It is widely accepted within the current pain literature that chronic pain is closely associated with traumatic stress outcomes [6], particularly post-traumatic stress disorder (PTSD) [7,8,9]. PTSD is a complex ‘Trauma and Stressor Related Disorder’ [10]. Current complex trauma theory emphasizes a psychobiological mechanistic model, that is, intense traumatic experience dysregulates the functioning of the autonomic nervous system and increases allostatic load [11, 12]; where allostatic load refers to the added burden (cost, and wear and tear) to the autonomically dysregulated system working to restore homeostatisis [13]. Certainly there is considerable evidence of associations of a dysregulated stress response and traumatic life experience [14,15,16] and in particular early life stress [17, 18]. However, autonomic dysregulation has also been implicated in the development and maintenance of chronic pain, said to “set up a feedback loop between pain and stress reactivity” [19]. Which suggests that when the persistent pain patient is autonomically dysregulated, they have increased allostatic load (biopsychosocial burden), which in turn negatively impacts persistent pain levels [20]. Yet there is very little research investigating the efficacy of psychobiological mechanistic modelled therapies for chronic pain (hence forth referred to as persistent pain).

Current psychobiological complex trauma therapies emphasize a bottom-up, right brain focus [21]. Such approaches include body-oriented therapies [22] and sensorimotor psychotherapy [23], where emotional regulation and mind-body integration is targeted through focused breath, movement, posture, touch, balance, and mindfulness. Such components have also been recognised to be present in yoga, and as a consequence, trauma sensitive yoga treatments and programs have emerged [24,25,26,27]. There have also been a number of RCTs investigating the efficacy of yoga for pain, specifically with regard to safety [28] and pain improvements [29]. However, such research is very much in its infancy and is hindered by methodological limitations, in particular, the lack of consistent, comparable forms of exercise [30]. Regardless, a number of yoga for pain programs have been developed [31]. The current trauma sensitive yoga and yoga for pain programs emphasize a gentle approach to the practice in an effort to promote relaxation and movement confidence in a minimally confronting way.

An alternative approach to target autonomic dysregulation may be bottom-up sensorimotor retraining/exposure therapy vigorous activity. Although sensorimotor retraining [32], and exposure based treatments [33] have previously been suggested to improve persistent pain, previous strategies have emphasized top-down processing and utilized exteroceptive stimuli. In this context, vigorous exercise, through bottom-up processing, would expose the pain patient to a high level of physical discomfort (interoceptive stimuli: rapid heart rate and respiration, muscle tension, perspiration), in a safe supportive environment. Exposure to safe and controlled physical discomfort will allow the pain patient to practice how they emotionally respond to physical and emotional sensations. Such practice can train the pain patient to better self-regulate, reducing their biopsychosocial burden, and by association, reducing persistent pain levels.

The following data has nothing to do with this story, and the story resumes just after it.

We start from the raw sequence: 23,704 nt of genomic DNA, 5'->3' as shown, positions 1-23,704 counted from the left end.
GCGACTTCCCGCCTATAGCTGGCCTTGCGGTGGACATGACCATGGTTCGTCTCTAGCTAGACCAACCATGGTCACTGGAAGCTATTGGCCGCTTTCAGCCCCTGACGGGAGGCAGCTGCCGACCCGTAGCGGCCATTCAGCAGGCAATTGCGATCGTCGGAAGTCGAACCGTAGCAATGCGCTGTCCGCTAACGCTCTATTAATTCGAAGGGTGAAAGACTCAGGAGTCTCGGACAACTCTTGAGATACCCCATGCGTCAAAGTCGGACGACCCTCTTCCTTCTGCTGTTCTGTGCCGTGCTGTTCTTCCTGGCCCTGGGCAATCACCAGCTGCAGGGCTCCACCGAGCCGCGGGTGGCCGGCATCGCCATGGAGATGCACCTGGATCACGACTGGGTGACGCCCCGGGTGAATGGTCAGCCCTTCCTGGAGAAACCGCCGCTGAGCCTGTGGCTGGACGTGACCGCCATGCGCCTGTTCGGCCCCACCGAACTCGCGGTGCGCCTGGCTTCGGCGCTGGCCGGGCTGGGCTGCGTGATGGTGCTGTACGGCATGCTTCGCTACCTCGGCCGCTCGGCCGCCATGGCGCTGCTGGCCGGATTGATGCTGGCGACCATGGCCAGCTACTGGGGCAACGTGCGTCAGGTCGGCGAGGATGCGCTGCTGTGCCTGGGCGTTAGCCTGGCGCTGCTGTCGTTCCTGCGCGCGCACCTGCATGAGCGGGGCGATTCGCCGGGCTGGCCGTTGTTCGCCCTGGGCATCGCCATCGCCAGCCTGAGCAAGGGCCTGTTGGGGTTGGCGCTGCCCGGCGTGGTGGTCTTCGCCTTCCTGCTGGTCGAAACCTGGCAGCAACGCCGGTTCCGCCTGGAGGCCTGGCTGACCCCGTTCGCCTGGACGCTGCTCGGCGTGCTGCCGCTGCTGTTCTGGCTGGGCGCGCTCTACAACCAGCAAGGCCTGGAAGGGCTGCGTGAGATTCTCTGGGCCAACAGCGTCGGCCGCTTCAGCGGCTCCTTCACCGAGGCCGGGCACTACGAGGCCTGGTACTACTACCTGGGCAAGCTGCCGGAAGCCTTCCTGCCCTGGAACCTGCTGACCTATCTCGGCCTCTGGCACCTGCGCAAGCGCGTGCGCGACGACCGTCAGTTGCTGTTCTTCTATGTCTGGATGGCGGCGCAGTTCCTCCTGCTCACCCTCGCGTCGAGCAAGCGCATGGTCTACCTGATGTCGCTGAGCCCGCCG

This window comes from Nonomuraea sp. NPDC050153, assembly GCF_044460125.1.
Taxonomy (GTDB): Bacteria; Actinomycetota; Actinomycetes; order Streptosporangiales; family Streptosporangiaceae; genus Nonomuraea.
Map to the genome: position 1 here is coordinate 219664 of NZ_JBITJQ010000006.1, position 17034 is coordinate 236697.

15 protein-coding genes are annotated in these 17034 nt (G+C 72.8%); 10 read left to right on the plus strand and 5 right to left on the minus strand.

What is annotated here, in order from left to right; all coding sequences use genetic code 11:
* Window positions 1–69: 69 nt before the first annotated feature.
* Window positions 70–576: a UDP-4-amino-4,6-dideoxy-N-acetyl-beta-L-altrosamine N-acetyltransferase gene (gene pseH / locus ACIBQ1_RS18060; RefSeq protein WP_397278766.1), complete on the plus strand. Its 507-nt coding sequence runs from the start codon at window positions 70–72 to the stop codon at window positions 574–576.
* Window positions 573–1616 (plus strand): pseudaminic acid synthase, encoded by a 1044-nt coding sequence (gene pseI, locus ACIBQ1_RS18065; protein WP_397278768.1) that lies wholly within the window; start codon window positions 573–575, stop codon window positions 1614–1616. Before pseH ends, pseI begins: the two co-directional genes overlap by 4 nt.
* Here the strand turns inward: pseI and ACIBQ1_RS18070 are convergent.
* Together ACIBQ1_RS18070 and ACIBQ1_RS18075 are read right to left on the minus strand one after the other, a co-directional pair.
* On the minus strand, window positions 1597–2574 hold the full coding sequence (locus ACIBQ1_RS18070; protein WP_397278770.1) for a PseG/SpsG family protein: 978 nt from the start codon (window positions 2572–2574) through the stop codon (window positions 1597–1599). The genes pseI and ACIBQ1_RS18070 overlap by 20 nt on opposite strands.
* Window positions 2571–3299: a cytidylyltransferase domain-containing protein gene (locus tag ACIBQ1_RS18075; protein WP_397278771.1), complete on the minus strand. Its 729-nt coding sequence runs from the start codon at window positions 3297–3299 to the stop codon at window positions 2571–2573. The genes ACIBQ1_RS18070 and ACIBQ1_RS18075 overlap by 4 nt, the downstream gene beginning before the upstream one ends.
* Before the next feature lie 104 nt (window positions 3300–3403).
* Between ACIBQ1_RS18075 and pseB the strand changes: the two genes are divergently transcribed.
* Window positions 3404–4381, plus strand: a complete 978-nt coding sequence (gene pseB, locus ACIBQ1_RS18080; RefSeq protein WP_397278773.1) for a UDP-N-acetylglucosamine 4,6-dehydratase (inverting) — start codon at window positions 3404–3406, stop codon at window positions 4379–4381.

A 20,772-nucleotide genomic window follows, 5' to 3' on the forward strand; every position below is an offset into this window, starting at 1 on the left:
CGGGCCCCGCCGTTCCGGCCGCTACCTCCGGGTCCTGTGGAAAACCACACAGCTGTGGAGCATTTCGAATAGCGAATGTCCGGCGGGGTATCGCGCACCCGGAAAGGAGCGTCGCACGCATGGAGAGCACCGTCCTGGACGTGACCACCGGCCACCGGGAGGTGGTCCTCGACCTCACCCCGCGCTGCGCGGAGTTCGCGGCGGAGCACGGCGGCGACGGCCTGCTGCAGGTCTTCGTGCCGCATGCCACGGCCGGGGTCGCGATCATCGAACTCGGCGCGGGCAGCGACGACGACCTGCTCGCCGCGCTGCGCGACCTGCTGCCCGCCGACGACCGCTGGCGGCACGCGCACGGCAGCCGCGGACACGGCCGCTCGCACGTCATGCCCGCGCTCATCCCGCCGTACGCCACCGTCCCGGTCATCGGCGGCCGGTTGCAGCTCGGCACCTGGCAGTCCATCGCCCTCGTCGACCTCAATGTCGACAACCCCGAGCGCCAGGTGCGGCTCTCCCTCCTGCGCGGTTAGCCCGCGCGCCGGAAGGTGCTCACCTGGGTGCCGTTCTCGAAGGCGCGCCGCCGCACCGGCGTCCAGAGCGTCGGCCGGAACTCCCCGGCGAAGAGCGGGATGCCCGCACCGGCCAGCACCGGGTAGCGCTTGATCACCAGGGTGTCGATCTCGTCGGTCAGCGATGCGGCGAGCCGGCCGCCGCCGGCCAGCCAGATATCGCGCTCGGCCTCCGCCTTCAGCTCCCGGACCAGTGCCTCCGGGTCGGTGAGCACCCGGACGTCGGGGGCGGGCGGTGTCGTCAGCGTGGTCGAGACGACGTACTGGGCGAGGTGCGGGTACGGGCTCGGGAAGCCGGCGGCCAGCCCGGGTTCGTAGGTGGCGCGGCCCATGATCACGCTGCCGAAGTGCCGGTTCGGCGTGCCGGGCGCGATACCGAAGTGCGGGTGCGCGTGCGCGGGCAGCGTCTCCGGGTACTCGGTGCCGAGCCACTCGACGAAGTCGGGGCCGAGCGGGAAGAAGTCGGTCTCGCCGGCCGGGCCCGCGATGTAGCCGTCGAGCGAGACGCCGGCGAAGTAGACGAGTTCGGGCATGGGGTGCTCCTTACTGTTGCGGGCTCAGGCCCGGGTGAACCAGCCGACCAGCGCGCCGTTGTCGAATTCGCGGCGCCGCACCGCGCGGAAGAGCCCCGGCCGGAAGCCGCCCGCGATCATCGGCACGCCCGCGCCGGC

The primary aim of this feasibility study was to provide preliminary evidence of efficacy and assess feasibility of two types of vigorous exercise (Bikram yoga and high intensity interval training [HIIT]) as bottom-up sensorimotor retraining/exposure therapies to improve persistent pain severity and interference in women with persistent pain and a history of trauma. It was hypothesized that Bikram yoga would be the superior exercise as it possesses more core features of, and the focused mindfulness of, other psychobiological trauma therapies, while the HIIT does not. Second, the study aimed to explore the variability of impacts of Bikram yoga compared with HIIT on a range of persistent pain associated biopsychosocial factors. The outcomes of the study can be used to determine power and sample size for a full scale trial of vigorous exercise for persistent pain; and also provides evidence of the feasibility of vigorous exercise interventions for women with persistent pain and history of trauma.

Method

Design